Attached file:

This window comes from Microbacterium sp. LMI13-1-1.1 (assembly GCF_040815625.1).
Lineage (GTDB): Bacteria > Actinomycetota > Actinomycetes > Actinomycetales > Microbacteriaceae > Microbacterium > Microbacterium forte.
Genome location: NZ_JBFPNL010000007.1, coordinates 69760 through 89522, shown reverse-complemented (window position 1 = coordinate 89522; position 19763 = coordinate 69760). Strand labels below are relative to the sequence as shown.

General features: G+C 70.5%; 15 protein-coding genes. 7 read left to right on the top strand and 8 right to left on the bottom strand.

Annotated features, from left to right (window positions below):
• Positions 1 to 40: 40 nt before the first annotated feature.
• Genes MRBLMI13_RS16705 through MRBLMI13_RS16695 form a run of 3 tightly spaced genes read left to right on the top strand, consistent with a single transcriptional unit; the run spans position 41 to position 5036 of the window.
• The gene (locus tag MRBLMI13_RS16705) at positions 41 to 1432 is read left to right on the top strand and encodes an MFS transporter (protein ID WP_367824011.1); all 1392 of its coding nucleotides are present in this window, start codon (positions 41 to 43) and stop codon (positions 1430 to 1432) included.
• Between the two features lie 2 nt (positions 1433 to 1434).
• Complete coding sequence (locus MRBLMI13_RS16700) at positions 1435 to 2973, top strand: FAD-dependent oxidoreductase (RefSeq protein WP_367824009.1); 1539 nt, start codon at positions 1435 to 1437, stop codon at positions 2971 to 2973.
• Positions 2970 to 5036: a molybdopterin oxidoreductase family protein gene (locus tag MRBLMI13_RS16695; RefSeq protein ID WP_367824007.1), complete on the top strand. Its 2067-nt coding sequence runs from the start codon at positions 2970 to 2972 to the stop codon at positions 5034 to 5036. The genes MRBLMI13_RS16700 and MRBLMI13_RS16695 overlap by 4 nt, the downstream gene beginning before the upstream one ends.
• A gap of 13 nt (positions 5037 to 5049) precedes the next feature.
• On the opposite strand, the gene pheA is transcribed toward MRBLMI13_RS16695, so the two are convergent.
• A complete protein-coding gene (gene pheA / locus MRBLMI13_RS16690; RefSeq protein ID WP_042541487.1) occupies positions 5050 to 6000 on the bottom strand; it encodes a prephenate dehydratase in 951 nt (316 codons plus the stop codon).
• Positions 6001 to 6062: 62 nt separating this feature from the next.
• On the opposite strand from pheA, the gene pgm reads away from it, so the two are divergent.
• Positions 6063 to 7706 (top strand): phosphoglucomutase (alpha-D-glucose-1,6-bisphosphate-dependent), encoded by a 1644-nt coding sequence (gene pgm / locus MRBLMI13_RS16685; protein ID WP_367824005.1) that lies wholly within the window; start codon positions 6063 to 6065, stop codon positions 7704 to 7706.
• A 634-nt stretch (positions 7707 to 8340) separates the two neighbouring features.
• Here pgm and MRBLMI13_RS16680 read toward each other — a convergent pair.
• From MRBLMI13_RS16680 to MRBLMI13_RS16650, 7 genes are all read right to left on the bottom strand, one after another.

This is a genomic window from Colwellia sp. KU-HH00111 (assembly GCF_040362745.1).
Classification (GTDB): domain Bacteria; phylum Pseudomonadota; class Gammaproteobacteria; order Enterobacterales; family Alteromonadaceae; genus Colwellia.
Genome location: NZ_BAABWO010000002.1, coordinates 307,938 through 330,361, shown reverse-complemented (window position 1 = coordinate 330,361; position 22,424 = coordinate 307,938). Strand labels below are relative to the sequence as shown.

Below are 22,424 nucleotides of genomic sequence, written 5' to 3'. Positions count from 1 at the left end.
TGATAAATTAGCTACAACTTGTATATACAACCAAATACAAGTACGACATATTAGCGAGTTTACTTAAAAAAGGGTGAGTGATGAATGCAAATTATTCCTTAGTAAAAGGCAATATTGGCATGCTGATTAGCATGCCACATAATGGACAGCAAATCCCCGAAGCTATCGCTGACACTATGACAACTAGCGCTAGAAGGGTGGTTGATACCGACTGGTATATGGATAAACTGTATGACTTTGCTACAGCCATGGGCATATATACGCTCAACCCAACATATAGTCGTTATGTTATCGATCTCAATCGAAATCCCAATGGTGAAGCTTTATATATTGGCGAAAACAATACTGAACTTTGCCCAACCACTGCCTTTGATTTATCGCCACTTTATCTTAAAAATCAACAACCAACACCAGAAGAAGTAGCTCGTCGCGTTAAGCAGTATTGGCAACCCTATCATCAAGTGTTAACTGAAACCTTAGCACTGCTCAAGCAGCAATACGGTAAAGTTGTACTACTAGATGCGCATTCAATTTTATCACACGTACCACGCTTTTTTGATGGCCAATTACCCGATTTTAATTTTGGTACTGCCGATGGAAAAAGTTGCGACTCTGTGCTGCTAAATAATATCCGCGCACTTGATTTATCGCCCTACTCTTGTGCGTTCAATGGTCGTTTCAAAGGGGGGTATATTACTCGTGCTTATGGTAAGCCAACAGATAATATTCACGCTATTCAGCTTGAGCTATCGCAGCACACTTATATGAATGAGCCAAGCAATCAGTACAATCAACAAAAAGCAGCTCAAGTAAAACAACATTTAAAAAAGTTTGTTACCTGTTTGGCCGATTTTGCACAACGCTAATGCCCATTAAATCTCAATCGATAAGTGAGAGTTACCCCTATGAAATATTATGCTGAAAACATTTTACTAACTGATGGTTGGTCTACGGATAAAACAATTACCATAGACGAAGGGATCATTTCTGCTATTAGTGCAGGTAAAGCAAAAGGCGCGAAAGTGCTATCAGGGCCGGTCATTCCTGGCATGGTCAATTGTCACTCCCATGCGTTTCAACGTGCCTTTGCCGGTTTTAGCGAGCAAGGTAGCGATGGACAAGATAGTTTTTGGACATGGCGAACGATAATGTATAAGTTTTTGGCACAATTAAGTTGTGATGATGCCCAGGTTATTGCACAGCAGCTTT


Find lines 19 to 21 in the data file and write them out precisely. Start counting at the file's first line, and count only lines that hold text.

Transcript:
• Here pgm and MRBLMI13_RS16680 read toward each other — a convergent pair.
• From MRBLMI13_RS16680 to MRBLMI13_RS16650, 7 genes are all read right to left on the bottom strand, one after another.

This is a genomic window from Colwellia sp. KU-HH00111 (assembly GCF_040362745.1).